The volunteer team have been hard at work investigating the surviving structures associated with the clayworks at Shorne Woods.
The works were open between the 1930s and the early 1960s, providing both a liquid clay slurry and freshly dug clay to local cement works at Northfleet and in the Medway Valley.
So far we have uncovered the remains of the engine shed for the site’s diesel locos, elements of the narrow gauge railway and parts of the pipework supplying water and taking away the slurry from the works. The photo above shows three of the team sitting at the end of one of the railway cuttings. Our local Young Archaeologists Club has also helped to explore these features.
We are still keen to collect both memories and photos from people who remember the site.
Secret Buckinghamshire Virtual talk series: No. 1 Bletchley Park: British Intelligence and the Second World War Date: Wednesday 7 April 2021 Time: 1900hrs Free Online Event with speaker Professor John Ferris (Professor of History at the University of Calgary)
The Lewes Priory Trust are putting on a series of on-line symposia in May to raise the profile of Lewes Priory. There will be four separate events comprising a colourful series of sixteen illustrated talks on Zoom.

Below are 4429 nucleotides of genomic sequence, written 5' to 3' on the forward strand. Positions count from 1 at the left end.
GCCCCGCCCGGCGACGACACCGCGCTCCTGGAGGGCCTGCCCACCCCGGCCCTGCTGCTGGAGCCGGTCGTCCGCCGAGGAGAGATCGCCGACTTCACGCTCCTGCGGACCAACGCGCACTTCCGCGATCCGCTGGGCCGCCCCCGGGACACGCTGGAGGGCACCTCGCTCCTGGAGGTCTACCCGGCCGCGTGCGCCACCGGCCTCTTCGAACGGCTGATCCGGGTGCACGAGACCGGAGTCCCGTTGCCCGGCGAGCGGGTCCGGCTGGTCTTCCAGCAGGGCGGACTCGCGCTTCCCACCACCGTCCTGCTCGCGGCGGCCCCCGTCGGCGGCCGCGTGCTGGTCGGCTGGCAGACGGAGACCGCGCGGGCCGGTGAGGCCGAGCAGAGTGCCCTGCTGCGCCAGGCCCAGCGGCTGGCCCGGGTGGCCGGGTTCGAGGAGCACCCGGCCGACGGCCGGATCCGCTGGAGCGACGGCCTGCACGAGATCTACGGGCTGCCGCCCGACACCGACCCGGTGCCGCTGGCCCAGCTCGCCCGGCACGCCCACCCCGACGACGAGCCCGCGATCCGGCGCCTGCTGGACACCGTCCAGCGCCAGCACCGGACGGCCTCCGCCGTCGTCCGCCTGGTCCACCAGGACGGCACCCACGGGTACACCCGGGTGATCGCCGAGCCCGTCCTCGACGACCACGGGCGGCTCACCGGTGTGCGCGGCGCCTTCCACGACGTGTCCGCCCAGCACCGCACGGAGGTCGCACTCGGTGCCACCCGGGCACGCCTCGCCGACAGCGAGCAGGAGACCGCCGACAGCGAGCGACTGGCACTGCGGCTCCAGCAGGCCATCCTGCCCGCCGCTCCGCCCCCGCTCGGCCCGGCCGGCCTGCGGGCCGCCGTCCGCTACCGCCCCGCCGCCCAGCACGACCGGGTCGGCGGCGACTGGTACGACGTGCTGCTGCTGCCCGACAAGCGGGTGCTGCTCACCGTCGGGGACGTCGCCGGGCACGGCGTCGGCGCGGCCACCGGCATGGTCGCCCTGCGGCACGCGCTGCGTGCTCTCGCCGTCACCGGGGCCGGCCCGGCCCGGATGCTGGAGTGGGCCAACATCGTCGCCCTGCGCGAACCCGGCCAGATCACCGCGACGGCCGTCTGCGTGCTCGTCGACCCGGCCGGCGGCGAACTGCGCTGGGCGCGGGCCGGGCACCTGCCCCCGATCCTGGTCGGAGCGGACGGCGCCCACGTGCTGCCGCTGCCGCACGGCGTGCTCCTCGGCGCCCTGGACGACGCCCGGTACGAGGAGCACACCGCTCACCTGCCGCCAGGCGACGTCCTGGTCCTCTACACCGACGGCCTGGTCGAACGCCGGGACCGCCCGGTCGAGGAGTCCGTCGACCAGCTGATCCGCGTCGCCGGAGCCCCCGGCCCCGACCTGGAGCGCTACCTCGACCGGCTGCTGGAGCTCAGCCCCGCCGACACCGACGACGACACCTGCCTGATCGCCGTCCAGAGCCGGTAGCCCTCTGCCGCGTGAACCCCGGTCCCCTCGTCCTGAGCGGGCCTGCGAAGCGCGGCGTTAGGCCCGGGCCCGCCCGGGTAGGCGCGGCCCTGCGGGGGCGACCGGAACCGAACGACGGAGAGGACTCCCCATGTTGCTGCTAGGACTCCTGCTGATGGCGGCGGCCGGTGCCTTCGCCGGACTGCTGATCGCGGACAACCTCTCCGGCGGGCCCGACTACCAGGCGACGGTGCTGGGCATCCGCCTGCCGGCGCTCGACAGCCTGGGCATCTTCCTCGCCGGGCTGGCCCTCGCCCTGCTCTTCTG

The Trust is presenting a line-up of expert speakers in four, free evening symposia on-line for anyone with a love of Lewes history, telling the story of how the monastery became one of the top ten in England 900 years ago.
Please email firstname.lastname@example.org to receive an invitation to register for the talks. A notice will be sent at the beginning of April when registration via Zoom opens.
Following the great success of the 2018 conference on the transition from Roman to Saxon in the South-East, the Roman Studies Group of the Surrey Archaeological Society is arranging another event, this time focusing on the end of the Iron Age and the start of Roman Britain in our area.
In recent years the Group has carried out or assisted on fieldwork at sites such as Abinger, Ashtead, Chiddingfold, Ewell and Flexford, all of which have added important information to our understanding of the period in the years before and after the time when our part of England became formally a part of the Roman Empire. The aim of the conference is to set these discoveries in their wider setting in the South-East.
Current Archaeology publishers have an upcoming event – Current Archaeology Live! 2021, which will run from 5-7 March. There is an excellent line-up of leading archaeological experts from across the UK to share their latest thinking on all aspects of the past.
In order to make the event as accessible as possible, all the talks have been pre-recorded and then uploaded to the Current Archaeology YouTube channel for you to enjoy at your leisure during the conference weekend. To join in go directly to YouTube at www.youtube.com/c/CurrentArchaeology. The videos will all be available for at least a week, so you can watch them in whatever order you prefer, at your convenience, with no concerns about sticking to a prescribed timetable.